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2 minutes ago, LE_Ram said:

Yep, and even if you discard the merits of each party's argument/interpretation, it's a bit pathetic that it's come to this really.

Derby could potentially be punished based on the fact that we interpreted a standard one way, and the witness the EFL found interpreted it another.

How does any of this help English Football? Why does the EFL find it necessary to appeal against the initial decision? Quite simply the EFL isn't fit for purpose. 

The standard isn't specific enough to cover every eventuality, so it is tested through interpretation. This is what all law is about, isn't it? 

In the end it often comes down to something interpreted or procedural rather than fact.

I find it a bit pathetic, but it's what drives the money machine.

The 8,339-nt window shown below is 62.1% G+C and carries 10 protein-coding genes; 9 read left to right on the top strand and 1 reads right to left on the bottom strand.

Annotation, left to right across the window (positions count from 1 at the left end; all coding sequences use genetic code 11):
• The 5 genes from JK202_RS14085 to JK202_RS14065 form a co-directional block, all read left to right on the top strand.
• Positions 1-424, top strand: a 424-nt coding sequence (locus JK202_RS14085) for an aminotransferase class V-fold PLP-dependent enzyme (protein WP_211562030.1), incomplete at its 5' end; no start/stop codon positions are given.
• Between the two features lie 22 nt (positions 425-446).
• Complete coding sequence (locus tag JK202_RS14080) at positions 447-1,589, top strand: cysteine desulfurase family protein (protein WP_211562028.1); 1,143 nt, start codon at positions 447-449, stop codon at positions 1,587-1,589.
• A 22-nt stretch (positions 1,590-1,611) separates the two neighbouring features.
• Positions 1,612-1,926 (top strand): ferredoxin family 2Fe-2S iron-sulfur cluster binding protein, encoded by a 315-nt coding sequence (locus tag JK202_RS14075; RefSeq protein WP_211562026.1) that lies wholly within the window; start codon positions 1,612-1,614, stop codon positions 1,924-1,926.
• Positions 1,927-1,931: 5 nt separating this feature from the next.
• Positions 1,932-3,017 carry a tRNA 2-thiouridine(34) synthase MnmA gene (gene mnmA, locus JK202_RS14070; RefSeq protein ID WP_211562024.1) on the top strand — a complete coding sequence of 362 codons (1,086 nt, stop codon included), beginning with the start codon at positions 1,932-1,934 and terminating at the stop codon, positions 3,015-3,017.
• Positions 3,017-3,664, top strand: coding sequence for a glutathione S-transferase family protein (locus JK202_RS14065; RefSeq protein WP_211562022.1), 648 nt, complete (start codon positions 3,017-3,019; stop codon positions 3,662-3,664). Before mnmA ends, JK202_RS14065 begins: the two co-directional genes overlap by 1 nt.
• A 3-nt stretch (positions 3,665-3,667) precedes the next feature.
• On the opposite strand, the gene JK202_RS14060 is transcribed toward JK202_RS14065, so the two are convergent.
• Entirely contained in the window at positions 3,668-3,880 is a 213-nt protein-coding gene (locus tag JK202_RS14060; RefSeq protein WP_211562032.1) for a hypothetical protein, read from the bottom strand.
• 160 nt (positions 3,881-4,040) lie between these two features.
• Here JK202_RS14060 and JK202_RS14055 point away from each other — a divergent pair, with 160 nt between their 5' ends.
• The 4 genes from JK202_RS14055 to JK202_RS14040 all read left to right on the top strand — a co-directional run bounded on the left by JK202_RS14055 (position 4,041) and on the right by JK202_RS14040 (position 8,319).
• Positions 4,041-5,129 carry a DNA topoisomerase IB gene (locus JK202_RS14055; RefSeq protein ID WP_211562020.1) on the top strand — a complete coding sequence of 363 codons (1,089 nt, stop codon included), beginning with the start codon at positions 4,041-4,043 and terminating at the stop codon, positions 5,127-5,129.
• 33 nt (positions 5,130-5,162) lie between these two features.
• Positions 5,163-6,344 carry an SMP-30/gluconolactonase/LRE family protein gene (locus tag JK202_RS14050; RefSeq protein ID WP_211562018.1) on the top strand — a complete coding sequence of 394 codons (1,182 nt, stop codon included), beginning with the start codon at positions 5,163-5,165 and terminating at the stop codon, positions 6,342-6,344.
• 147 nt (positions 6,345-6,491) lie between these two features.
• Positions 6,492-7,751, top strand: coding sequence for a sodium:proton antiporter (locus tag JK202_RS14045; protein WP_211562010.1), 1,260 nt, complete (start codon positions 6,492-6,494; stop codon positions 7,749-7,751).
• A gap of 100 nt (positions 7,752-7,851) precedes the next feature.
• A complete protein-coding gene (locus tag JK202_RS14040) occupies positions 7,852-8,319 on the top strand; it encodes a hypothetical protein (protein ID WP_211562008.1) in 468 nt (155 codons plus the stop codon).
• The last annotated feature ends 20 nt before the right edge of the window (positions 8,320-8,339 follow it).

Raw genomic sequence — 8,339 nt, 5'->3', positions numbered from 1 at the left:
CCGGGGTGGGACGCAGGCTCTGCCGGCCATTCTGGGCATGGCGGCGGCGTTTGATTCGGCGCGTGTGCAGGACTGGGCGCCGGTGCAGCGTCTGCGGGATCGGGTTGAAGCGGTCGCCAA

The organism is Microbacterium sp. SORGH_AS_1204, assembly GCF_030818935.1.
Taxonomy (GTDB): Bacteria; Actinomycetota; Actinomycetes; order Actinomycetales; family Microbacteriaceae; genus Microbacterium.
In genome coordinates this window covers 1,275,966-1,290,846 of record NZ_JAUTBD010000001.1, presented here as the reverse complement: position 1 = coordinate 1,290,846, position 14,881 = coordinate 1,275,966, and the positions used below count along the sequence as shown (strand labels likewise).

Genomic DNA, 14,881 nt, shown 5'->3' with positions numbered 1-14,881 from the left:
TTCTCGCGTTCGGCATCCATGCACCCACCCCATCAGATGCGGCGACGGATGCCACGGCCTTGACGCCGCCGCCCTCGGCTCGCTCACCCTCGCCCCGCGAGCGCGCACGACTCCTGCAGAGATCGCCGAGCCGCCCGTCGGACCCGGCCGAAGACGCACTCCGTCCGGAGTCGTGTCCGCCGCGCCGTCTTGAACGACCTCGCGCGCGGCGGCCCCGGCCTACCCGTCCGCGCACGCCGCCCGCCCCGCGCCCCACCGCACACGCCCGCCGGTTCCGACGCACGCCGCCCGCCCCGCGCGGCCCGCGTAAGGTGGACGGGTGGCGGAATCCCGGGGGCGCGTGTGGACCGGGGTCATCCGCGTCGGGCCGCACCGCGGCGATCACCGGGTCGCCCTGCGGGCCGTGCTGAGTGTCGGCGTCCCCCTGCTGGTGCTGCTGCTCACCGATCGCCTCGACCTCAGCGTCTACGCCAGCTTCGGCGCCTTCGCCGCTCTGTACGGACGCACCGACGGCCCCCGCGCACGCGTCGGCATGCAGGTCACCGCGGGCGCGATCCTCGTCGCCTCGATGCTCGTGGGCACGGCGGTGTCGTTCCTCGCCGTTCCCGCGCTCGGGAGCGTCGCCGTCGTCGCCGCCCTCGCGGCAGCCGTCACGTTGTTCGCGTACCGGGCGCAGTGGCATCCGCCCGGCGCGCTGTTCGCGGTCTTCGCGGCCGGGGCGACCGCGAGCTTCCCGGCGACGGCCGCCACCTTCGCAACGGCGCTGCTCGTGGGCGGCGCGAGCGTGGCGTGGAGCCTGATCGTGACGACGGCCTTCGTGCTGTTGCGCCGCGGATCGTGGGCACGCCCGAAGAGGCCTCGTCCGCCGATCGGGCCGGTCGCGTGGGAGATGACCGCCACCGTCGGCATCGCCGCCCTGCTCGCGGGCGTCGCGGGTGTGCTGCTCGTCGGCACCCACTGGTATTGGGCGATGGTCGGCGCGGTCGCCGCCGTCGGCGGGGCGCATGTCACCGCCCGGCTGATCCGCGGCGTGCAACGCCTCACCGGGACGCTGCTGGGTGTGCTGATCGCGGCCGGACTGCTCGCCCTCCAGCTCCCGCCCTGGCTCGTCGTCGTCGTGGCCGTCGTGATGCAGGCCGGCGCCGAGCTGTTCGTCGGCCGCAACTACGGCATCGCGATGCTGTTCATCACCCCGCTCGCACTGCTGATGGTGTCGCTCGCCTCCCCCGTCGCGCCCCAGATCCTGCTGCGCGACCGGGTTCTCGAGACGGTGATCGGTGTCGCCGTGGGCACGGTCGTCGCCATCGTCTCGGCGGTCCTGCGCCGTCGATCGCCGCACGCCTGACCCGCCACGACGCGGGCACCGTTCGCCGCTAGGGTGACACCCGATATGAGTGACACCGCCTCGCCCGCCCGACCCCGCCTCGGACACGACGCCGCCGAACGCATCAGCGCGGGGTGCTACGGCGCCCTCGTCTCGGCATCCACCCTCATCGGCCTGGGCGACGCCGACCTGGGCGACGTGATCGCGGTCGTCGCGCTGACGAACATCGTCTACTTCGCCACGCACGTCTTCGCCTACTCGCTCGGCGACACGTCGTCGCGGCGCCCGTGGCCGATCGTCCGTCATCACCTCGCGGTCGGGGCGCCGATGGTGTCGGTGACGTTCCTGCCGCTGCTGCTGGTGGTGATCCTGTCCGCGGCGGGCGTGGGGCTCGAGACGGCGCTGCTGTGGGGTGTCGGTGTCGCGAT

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2 minutes ago, angieram said:

The standard isn't specific enough to cover every eventuality, so it is tested through interpretation. This is what all law is about, isn't it? 

In the end it often comes down to something interpreted or procedural rather than fact.

I find it a bit pathetic, but it's what drives the money machine.

 

Yeah, exactly. Any accounting standards - be it FRS102 or anything else - can't possibly legislate for every possible transaction, or it would be impossibly long and unwieldy. Hence, the generic guidance, and the overarching principle that "Transactions and other events and conditions should be accounted for and presented in accordance with their substance and not merely their legal form."

To me, it seems that Derby have accounted for the substance of the transaction by including the fact that they expect to sell any given player, and the EFL have simply argued for the legal form by saying that such a sale isn't guaranteed.

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5 minutes ago, angieram said: